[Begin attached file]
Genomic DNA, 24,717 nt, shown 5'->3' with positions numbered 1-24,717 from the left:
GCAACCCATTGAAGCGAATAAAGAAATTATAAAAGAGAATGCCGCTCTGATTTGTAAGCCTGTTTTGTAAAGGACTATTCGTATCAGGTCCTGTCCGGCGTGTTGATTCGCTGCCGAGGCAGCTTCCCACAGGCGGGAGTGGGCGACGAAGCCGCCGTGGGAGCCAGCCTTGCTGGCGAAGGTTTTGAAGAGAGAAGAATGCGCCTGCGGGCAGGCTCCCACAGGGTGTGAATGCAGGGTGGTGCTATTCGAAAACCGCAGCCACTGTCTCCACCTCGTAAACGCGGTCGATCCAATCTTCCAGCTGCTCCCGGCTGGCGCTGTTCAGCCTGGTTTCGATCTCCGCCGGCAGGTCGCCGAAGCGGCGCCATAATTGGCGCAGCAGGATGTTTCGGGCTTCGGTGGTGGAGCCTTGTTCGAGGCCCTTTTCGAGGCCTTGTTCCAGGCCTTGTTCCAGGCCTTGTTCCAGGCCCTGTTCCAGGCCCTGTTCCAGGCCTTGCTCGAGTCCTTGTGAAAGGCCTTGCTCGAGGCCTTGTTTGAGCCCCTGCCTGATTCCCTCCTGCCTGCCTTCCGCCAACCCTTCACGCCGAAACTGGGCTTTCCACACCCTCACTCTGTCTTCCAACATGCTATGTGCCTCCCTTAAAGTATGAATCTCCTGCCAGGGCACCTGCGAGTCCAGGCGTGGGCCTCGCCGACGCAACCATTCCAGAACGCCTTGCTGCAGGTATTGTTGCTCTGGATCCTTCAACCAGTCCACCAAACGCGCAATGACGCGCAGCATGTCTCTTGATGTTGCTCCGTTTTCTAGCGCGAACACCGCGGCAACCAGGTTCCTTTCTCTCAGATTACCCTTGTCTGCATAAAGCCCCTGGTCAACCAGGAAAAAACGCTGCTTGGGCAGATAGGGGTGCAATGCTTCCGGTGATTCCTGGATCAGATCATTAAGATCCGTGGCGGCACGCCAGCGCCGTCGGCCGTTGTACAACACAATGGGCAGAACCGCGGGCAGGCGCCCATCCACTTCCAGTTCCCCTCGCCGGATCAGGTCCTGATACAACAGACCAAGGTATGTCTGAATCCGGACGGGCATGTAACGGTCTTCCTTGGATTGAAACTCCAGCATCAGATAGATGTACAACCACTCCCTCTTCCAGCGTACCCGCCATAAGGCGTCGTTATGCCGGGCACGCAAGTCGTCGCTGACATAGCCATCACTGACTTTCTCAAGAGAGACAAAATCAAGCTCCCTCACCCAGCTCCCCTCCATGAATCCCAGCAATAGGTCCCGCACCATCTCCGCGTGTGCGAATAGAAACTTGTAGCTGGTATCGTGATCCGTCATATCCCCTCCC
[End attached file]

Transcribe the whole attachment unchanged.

Genomic DNA, 24,717 nt, shown 5'->3' with positions numbered 1-24,717 from the left:
GCAACCCATTGAAGCGAATAAAGAAATTATAAAAGAGAATGCCGCTCTGATTTGTAAGCCTGTTTTGTAAAGGACTATTCGTATCAGGTCCTGTCCGGCGTGTTGATTCGCTGCCGAGGCAGCTTCCCACAGGCGGGAGTGGGCGACGAAGCCGCCGTGGGAGCCAGCCTTGCTGGCGAAGGTTTTGAAGAGAGAAGAATGCGCCTGCGGGCAGGCTCCCACAGGGTGTGAATGCAGGGTGGTGCTATTCGAAAACCGCAGCCACTGTCTCCACCTCGTAAACGCGGTCGATCCAATCTTCCAGCTGCTCCCGGCTGGCGCTGTTCAGCCTGGTTTCGATCTCCGCCGGCAGGTCGCCGAAGCGGCGCCATAATTGGCGCAGCAGGATGTTTCGGGCTTCGGTGGTGGAGCCTTGTTCGAGGCCCTTTTCGAGGCCTTGTTCCAGGCCTTGTTCCAGGCCTTGTTCCAGGCCCTGTTCCAGGCCCTGTTCCAGGCCTTGCTCGAGTCCTTGTGAAAGGCCTTGCTCGAGGCCTTGTTTGAGCCCCTGCCTGATTCCCTCCTGCCTGCCTTCCGCCAACCCTTCACGCCGAAACTGGGCTTTCCACACCCTCACTCTGTCTTCCAACATGCTATGTGCCTCCCTTAAAGTATGAATCTCCTGCCAGGGCACCTGCGAGTCCAGGCGTGGGCCTCGCCGACGCAACCATTCCAGAACGCCTTGCTGCAGGTATTGTTGCTCTGGATCCTTCAACCAGTCCACCAAACGCGCAATGACGCGCAGCATGTCTCTTGATGTTGCTCCGTTTTCTAGCGCGAACACCGCGGCAACCAGGTTCCTTTCTCTCAGATTACCCTTGTCTGCATAAAGCCCCTGGTCAACCAGGAAAAAACGCTGCTTGGGCAGATAGGGGTGCAATGCTTCCGGTGATTCCTGGATCAGATCATTAAGATCCGTGGCGGCACGCCAGCGCCGTCGGCCGTTGTACAACACAATGGGCAGAACCGCGGGCAGGCGCCCATCCACTTCCAGTTCCCCTCGCCGGATCAGGTCCTGATACAACAGACCAAGGTATGTCTGAATCCGGACGGGCATGTAACGGTCTTCCTTGGATTGAAACTCCAGCATCAGATAGATGTACAACCACTCCCTCTTCCAGCGTACCCGCCATAAGGCGTCGTTATGCCGGGCACGCAAGTCGTCGCTGACATAGCCATCACTGACTTTCTCAAGAGAGACAAAATCAAGCTCCCTCACCCAGCTCCCCTCCATGAATCCCAGCAATAGGTCCCGCACCATCTCCGCGTGTGCGAATAGAAACTTGTAGCTGGTATCGTGATCCGTCATATCCCCTCCC